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|ARES_GET_SERVERS(3)||Library Functions Manual||ARES_GET_SERVERS(3)|
ares_get_servers, ares_get_servers_ports - Retrieve name servers from an initialized ares_channel
#include <ares.h> int ares_get_servers(ares_channel channel,
struct ares_addr_node **servers) int ares_get_servers_ports(ares_channel channel,
struct ares_addr_port_node **servers)
The ares_get_servers(3) function retrieves name servers configuration from the channel data identified by channel, as a linked list of ares_addr_node structs storing a pointer to the first node at the address specified by servers.
The ares_get_servers_ports(3) function also retrieves any per-server port information that may have been previously configured, returning a linked list of ares_addr_port structures.
Function caller may traverse the returned name server linked list, or may use it directly as suitable input for the ares_set_servers(3) / ares_set_servers_ports(3) functions, but shall not shrink or extend the list on its own.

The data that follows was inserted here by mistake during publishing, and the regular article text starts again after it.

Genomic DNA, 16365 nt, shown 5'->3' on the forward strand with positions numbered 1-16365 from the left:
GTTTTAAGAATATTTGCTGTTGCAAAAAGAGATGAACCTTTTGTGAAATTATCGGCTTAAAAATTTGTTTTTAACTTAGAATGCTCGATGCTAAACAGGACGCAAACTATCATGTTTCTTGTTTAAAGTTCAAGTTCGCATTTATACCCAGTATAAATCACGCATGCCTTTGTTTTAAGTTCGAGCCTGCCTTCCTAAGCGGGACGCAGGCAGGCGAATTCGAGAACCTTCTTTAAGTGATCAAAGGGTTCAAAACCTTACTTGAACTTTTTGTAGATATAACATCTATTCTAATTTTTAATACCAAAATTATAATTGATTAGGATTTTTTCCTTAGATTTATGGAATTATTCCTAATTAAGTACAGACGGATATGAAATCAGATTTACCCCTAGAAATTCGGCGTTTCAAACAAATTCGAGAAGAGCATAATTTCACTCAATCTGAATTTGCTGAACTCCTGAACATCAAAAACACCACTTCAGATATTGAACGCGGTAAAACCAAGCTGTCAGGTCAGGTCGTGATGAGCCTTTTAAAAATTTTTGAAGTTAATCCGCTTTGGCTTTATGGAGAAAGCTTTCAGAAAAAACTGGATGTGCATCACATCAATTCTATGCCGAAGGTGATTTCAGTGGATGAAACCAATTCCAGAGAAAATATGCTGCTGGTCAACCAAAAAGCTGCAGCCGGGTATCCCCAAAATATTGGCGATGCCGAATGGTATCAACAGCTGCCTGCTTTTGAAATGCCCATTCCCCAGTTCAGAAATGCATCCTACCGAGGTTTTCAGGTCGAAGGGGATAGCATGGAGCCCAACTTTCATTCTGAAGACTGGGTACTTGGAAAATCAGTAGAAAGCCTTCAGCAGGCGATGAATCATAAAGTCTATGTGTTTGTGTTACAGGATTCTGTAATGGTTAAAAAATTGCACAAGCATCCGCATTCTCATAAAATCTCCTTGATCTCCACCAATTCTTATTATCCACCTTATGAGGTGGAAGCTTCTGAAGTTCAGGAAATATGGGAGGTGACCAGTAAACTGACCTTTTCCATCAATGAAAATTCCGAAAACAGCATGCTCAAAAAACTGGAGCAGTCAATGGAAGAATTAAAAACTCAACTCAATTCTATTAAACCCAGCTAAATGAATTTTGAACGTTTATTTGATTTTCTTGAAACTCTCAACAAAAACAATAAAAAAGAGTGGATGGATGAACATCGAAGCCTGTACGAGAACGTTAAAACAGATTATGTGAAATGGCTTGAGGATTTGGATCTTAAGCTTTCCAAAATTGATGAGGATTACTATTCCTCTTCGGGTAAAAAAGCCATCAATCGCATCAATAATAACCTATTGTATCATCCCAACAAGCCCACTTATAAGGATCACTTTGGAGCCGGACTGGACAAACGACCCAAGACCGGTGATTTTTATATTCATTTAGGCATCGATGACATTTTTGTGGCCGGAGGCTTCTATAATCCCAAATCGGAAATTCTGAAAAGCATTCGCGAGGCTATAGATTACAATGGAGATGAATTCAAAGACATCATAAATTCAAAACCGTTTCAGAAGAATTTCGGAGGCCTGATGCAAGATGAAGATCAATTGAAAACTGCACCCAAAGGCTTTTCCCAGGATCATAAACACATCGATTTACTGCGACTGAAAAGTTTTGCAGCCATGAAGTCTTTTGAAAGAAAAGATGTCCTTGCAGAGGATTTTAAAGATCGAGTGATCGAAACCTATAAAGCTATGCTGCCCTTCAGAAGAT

Each node of the name server linked list is stored in memory dynamically allocated and managed by c-ares. It is the caller's responsibility to free the resulting linked list, using ares_free_data(3) , once the caller does not need it any longer.
This function is capable of handling IPv4 and IPv6 name server addresses simultaneously, rendering ares_save_options(3) with optmask ARES_OPT_SERVERS functionally obsolete except for IPv4-only name server usage.
This function may return any of the following values:
- The name servers configuration was successfully retrieved
- The memory was exhausted
- The channel data identified by channel was invalid.
ares_set_servers(3), ares_init_options(3), ares_save_options(3)
ares_get_servers(3) was added in c-ares 1.7.1; ares_get_servers_ports(3) was added in c-ares 1.11.0.
Implementation of this function and associated library internals
are based on code, comments and feedback provided in November and December
of 2008 by Daniel Stenberg, Gregor Jasny, Phil Blundell and Yang Tse,
December 2009 by Cedric Bail, February 2010 by Jakub Hrozek. On March 2010
Yang Tse shuffled all the bits and this function popped out.
Copyright 1998 by the Massachusetts Institute of Technology.
Copyright (C) 2008-2010 by Daniel Stenberg
|5 March 2010|